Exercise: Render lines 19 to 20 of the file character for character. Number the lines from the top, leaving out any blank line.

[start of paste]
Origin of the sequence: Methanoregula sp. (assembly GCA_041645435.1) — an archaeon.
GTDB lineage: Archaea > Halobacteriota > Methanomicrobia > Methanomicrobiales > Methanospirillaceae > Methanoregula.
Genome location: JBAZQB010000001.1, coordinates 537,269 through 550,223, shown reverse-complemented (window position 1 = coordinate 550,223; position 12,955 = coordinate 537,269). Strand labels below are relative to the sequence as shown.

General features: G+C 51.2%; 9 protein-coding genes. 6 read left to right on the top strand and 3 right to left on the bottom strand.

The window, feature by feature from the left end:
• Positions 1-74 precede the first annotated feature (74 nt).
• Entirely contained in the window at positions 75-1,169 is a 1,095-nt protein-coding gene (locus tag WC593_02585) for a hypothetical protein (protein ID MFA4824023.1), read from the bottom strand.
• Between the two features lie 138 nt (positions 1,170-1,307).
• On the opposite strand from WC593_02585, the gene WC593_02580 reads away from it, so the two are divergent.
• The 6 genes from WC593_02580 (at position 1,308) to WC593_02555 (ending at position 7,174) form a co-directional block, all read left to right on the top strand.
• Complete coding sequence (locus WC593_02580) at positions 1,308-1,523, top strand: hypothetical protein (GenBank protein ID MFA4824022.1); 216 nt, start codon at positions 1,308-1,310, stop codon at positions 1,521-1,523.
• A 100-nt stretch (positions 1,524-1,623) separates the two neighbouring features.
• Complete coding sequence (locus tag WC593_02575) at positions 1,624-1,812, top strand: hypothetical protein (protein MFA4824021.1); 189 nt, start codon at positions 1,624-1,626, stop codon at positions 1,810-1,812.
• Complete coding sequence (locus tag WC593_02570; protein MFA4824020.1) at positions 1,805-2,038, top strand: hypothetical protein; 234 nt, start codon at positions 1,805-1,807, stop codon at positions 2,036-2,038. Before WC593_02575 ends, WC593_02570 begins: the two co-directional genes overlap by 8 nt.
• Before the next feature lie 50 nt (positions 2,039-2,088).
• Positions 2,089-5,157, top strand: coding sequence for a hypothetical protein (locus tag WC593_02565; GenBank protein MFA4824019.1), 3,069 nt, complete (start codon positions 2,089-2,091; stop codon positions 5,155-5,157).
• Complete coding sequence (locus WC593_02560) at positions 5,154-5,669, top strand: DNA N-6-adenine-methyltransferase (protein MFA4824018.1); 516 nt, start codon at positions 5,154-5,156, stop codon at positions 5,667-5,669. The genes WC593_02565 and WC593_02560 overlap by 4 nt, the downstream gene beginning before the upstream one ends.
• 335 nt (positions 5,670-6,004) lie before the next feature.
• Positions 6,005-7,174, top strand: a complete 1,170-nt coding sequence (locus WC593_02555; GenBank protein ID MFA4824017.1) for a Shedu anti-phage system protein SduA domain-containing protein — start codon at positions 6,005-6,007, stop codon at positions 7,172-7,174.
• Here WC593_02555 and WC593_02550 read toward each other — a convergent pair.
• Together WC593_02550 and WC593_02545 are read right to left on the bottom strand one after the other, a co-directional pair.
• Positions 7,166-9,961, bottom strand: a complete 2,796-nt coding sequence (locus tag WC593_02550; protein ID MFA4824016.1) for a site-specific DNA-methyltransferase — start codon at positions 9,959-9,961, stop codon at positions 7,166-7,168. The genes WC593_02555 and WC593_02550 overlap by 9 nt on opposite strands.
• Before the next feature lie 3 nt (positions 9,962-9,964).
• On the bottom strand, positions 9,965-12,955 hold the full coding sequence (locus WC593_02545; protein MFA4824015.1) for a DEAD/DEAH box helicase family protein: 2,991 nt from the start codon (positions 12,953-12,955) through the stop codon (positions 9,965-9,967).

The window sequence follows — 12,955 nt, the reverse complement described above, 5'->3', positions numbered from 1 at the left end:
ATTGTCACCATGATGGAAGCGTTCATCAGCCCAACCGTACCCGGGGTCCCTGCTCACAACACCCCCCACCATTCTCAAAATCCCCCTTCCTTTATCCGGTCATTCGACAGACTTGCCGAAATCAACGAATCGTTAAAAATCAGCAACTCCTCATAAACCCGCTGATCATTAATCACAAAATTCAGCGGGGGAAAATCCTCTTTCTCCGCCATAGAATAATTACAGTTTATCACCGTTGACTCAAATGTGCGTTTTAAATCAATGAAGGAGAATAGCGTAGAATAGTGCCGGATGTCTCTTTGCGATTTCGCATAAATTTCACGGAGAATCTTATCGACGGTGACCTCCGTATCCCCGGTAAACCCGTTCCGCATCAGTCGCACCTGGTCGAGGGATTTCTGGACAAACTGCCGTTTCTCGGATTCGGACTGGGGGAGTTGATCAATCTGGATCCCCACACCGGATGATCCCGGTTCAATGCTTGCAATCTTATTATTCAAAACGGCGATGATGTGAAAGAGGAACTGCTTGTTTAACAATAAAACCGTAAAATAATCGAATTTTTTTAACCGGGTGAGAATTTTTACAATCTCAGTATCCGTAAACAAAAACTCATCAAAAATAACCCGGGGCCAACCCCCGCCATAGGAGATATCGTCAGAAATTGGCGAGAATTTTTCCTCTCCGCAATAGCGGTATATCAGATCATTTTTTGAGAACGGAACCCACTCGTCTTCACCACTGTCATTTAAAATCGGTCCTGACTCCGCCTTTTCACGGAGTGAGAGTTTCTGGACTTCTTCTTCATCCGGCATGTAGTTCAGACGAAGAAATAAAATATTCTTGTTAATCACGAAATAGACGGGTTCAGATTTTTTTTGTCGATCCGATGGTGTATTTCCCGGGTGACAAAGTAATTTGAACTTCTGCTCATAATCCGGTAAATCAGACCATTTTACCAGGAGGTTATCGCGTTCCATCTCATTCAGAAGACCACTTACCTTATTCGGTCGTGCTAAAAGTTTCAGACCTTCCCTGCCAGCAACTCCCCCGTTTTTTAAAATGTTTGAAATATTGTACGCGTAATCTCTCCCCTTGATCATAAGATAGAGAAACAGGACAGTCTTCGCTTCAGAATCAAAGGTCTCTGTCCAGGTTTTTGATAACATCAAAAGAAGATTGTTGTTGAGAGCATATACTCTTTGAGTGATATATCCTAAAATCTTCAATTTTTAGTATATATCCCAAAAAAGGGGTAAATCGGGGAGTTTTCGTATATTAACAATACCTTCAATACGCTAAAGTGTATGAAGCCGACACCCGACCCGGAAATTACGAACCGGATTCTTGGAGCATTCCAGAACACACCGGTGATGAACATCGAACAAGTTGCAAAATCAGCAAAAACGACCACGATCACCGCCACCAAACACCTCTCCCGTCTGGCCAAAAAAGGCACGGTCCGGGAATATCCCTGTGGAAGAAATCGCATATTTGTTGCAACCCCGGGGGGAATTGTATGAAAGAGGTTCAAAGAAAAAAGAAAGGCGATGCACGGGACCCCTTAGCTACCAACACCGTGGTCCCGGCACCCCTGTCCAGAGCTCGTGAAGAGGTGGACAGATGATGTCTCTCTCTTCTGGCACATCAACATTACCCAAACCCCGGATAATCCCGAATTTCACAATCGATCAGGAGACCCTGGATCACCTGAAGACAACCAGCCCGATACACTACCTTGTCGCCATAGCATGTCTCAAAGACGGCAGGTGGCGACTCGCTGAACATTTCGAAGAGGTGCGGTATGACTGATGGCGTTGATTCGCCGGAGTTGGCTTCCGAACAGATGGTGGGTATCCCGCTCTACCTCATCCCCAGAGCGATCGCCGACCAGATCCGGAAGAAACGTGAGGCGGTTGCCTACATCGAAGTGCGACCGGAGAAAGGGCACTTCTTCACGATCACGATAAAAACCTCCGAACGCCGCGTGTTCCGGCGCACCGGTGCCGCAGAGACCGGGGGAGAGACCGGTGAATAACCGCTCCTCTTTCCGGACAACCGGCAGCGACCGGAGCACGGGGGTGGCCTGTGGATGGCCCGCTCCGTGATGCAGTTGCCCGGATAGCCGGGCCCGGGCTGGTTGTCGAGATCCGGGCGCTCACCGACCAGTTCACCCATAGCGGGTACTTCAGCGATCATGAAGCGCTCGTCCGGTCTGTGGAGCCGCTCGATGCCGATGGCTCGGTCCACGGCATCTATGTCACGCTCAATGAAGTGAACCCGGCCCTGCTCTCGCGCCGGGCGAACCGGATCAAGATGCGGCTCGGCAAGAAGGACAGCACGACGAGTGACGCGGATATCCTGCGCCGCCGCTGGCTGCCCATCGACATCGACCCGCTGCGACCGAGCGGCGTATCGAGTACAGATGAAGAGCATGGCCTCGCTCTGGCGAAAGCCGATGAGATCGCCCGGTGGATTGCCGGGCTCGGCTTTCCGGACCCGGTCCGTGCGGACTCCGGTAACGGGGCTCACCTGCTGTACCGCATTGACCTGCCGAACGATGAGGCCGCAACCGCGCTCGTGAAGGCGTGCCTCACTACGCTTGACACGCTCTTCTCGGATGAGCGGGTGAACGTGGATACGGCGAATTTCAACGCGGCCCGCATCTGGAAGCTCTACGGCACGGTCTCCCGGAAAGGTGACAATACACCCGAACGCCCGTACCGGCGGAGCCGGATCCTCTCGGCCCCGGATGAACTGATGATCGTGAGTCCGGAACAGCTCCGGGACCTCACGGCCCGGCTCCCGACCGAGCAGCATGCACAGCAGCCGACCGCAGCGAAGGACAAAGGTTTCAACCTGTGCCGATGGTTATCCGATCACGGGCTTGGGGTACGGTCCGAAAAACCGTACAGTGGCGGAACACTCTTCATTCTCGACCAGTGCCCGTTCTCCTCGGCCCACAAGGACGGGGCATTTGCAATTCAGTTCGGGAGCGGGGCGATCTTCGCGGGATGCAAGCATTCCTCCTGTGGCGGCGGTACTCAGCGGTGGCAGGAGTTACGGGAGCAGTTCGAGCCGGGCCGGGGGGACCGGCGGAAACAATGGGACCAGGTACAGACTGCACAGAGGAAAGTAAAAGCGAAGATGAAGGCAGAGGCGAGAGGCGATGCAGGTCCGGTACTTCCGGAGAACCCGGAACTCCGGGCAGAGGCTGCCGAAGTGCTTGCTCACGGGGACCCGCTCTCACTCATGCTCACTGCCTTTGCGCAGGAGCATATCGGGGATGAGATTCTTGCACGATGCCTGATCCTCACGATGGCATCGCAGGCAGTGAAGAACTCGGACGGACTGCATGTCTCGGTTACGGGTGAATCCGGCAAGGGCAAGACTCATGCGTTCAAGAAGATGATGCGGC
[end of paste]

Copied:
• Positions 6,005-7,174, top strand: a complete 1,170-nt coding sequence (locus WC593_02555; GenBank protein ID MFA4824017.1) for a Shedu anti-phage system protein SduA domain-containing protein — start codon at positions 6,005-6,007, stop codon at positions 7,172-7,174.
• Here WC593_02555 and WC593_02550 read toward each other — a convergent pair.